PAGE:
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Incoronation of Emperor Charles V

Giorgio Vasari, Clemente VII incorona Carlo V in San Petronio a Bologna details

On February 24, 1530, Bologna was the center of a monumental event: the solemn imperial Coronation of Charles V in the church of San Petronio.

It was his birthday and Charles V was the last Emperor of the Holy Roman Empire to have been elected by a Pope: Clement VII.

Due to the massive crowd in Piazza Maggiore, full to bursting with people who had arrived from everywhere for the historic event, a temporary bridge was built so that kings and dignitaries could easily reach San Petronio from the imperial apartments in The City Palace (“Palazzo Pubblico” or “Palazzo d’Accursio”), where Charles V e Clement VII were staying.

World famous architects, artists, painters, artisans were called to the city to prepare for the ceremony.  The city was decorated with statues and fountains and veils were hung between houses and over the streets. Richly adorned chapels and platforms were constructed inside the church made to look like San Pietro in the Vatican.

Security measures were taken to fortify the city: Piazza Maggiore and the city gates were sealed off by Antonio de Leyva and his armed soldiers in order to protect the Emperor.

Mass was long and solemn. The Emperor was on his knees before the Pope, and after pronouncing the ritual phrases, he received the imperial golden crown, as the heads of all the Italian states and most of the peninsula’s aristocracy looked on.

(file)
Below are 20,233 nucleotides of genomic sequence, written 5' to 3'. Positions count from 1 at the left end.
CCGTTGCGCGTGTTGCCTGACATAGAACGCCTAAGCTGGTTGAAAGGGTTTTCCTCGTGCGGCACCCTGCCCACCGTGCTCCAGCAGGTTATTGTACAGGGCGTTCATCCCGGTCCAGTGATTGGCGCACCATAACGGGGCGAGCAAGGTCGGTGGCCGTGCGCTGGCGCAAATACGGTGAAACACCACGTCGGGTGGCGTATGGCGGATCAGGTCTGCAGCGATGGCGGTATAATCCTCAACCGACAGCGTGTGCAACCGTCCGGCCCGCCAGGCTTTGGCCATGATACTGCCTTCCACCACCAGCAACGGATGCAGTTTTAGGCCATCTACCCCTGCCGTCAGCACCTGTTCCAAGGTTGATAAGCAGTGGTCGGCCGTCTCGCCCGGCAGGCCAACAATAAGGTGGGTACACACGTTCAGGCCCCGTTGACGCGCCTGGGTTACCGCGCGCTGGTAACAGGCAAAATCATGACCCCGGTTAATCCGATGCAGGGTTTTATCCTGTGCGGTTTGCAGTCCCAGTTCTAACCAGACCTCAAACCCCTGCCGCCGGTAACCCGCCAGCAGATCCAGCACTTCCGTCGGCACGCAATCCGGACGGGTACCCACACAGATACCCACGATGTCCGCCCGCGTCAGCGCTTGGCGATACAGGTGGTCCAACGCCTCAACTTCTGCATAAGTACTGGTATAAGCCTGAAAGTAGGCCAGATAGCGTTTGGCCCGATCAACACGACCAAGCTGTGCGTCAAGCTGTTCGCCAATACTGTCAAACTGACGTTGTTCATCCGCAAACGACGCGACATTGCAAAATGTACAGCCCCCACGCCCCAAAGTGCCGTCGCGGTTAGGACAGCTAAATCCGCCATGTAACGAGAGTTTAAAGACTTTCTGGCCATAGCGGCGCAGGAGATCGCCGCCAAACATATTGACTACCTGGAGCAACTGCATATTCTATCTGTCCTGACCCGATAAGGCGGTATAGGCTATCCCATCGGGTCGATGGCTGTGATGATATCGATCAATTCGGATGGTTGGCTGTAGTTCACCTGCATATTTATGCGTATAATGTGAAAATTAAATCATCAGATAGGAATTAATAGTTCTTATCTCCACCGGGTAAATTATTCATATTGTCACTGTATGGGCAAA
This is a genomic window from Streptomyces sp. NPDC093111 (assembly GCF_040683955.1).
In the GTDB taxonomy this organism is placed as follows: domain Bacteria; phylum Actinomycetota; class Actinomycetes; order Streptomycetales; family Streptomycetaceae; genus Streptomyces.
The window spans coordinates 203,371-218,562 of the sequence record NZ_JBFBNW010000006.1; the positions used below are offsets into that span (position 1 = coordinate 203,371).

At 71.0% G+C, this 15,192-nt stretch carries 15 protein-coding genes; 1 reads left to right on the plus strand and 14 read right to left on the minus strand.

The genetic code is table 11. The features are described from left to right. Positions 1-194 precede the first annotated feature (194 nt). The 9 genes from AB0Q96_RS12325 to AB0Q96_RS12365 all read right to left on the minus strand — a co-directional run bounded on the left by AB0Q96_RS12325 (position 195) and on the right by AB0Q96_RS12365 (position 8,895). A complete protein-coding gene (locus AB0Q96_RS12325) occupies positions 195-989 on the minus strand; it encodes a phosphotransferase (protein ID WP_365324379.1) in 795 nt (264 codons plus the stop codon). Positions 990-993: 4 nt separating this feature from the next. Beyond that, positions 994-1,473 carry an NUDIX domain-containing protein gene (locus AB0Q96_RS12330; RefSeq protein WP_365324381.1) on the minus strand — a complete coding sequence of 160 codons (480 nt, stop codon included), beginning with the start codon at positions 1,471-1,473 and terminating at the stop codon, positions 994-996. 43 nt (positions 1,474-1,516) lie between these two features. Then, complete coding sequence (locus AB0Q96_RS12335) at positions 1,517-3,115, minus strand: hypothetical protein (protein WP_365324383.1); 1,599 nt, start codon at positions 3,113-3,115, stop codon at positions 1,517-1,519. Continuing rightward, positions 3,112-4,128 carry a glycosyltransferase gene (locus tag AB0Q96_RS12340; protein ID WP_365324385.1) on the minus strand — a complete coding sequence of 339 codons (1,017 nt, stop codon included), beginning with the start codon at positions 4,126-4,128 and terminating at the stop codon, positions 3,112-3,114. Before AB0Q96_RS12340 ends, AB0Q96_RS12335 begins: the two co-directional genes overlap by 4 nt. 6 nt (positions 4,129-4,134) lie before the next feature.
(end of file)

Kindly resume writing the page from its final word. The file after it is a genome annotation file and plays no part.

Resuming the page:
At the conclusion of the Coronation, a procession passed through the streets of Bologna from Piazza Maggiore, through via Orefici. The Pope and Emperor rode on the same litter followed by magnates, magistrates and doctors of law, the governor of Bologna, four of the Pope’s chaplains,  ambassadors of many countries, princes, dukes, marquis, counts, the College of Cardinals, priests, and German and Spanish soldiers led by their general.

Coro ligneo Basilica di San Domenico The procession broke up quite quickly and Clement VII returned to the Palazzo Pubblico while Charles V and his entourage concluded their cavalcade at the Basilica of San Domenico
As he stood in wonder of the intricate woodwork of the church’s choir, he lost no time in defining it “the eighth wonder of the world”.

While riding through the city in his procession, Charles V had demonstrated his generosity by "disseminating monies" along his path, and by naming counts and knights among the Bolognese gentlemen before returning to the Palazzo Pubblico with his court.